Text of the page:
OSHA is preparing to release new requirements for company incident reporting. It intends to make accident and injury information available to the public, a possibility that has many in industry concerned. For those companies, the future is now. A new website gives the public unprecedented access to information on company violations.
A watchdog group named Good Jobs First now posts what it calls Violation Tracker, listing fine amounts by corporation for a variety of agencies, including OSHA. There is a very good analysis on the Safety News Alert website here.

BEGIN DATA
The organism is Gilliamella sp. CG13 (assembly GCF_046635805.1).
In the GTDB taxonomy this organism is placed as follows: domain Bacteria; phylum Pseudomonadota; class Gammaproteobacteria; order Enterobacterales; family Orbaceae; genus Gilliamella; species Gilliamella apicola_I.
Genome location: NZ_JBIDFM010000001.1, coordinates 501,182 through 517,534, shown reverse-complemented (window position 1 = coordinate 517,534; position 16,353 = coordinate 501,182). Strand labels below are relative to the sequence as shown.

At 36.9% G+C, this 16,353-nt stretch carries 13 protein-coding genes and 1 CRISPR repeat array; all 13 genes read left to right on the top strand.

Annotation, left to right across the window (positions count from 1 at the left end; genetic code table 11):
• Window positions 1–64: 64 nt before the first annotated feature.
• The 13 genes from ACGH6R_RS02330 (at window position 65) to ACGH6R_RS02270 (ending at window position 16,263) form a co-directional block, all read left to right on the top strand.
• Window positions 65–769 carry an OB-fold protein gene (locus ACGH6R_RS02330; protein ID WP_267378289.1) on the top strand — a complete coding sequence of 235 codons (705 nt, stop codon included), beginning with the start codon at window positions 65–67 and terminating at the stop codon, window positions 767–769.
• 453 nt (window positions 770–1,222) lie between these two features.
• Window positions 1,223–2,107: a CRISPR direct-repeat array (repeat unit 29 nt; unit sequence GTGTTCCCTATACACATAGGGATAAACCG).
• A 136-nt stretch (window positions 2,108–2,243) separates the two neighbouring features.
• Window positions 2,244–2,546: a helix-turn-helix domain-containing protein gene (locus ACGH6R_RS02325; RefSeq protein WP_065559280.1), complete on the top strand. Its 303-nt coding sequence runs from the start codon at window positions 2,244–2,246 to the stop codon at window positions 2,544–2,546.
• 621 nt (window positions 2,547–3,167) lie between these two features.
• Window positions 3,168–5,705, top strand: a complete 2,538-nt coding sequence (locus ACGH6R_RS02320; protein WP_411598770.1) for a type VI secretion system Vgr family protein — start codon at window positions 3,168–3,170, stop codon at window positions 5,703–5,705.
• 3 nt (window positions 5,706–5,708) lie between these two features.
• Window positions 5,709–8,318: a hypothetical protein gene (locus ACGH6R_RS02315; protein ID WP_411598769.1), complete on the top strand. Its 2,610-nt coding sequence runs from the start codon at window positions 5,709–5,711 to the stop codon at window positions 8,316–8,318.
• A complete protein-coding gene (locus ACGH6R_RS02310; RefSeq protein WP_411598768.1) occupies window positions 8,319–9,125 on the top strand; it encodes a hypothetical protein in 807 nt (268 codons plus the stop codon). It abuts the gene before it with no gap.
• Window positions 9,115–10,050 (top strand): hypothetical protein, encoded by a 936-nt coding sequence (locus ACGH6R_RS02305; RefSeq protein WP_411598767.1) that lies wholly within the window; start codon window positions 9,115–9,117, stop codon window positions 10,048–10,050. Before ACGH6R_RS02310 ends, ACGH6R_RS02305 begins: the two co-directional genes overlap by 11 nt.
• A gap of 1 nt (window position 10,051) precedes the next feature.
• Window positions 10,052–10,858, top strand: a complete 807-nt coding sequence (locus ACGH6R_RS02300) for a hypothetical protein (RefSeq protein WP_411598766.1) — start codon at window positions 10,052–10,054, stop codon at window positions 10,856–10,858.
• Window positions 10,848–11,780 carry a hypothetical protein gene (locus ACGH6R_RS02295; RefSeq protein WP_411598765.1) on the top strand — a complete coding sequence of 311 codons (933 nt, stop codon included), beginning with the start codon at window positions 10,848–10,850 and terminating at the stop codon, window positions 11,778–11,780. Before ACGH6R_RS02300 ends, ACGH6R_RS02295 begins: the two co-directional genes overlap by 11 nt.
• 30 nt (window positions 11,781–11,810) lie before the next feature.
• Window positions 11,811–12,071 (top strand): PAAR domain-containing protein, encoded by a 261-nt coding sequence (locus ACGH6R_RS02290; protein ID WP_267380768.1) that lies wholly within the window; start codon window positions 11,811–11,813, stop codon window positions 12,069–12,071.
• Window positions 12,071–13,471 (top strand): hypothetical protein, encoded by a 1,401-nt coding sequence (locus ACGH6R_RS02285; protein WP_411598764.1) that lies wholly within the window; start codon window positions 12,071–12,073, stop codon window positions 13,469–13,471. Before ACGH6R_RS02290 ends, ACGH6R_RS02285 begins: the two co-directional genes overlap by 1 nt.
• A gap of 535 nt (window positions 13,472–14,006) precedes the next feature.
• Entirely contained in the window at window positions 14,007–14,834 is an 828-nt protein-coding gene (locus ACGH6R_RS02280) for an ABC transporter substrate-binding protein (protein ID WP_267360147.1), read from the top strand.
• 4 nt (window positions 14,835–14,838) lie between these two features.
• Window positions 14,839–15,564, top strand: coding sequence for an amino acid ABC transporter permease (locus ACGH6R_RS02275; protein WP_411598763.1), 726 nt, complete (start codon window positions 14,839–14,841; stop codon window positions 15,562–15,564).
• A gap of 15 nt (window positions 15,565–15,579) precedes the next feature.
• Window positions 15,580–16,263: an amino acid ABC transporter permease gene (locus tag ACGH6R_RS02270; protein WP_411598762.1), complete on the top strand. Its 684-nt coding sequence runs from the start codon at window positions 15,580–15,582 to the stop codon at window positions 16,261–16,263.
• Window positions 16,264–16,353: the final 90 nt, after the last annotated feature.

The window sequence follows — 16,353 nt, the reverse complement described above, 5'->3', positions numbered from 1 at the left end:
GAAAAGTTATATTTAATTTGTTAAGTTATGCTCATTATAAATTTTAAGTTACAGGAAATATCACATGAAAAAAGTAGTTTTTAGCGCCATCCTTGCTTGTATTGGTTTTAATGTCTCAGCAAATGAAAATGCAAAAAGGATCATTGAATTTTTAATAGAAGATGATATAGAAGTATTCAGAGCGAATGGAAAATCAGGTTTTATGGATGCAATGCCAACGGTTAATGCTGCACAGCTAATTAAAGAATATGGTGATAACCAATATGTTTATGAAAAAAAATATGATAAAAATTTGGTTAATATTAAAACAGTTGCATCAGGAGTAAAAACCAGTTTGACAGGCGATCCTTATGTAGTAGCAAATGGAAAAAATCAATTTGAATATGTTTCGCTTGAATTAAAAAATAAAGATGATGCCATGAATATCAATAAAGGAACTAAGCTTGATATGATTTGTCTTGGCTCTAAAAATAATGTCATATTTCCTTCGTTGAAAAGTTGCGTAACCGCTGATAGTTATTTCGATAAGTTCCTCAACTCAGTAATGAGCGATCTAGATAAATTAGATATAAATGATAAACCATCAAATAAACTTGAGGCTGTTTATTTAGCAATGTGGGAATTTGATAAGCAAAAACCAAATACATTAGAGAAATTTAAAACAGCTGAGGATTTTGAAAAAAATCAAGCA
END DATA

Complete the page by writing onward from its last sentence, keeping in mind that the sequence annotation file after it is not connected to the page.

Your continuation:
Many have already accused OSHA of taking a “name-and-shame” approach to violators, but the Good Jobs First group takes it a step further. It also identifies corporate subsidies from government.
We live in a very visible, public world. In many ways that is a good thing, but it means that companies really need to understand that breaking the rules has costs that go well beyond the simple fine. In many cases, violations and fines bring public scrutiny, and public scrutiny may cause regulators to attach higher fines, which in turn brings more scrutiny. Depending on your perspective it is either a vicious or a virtuous cycle.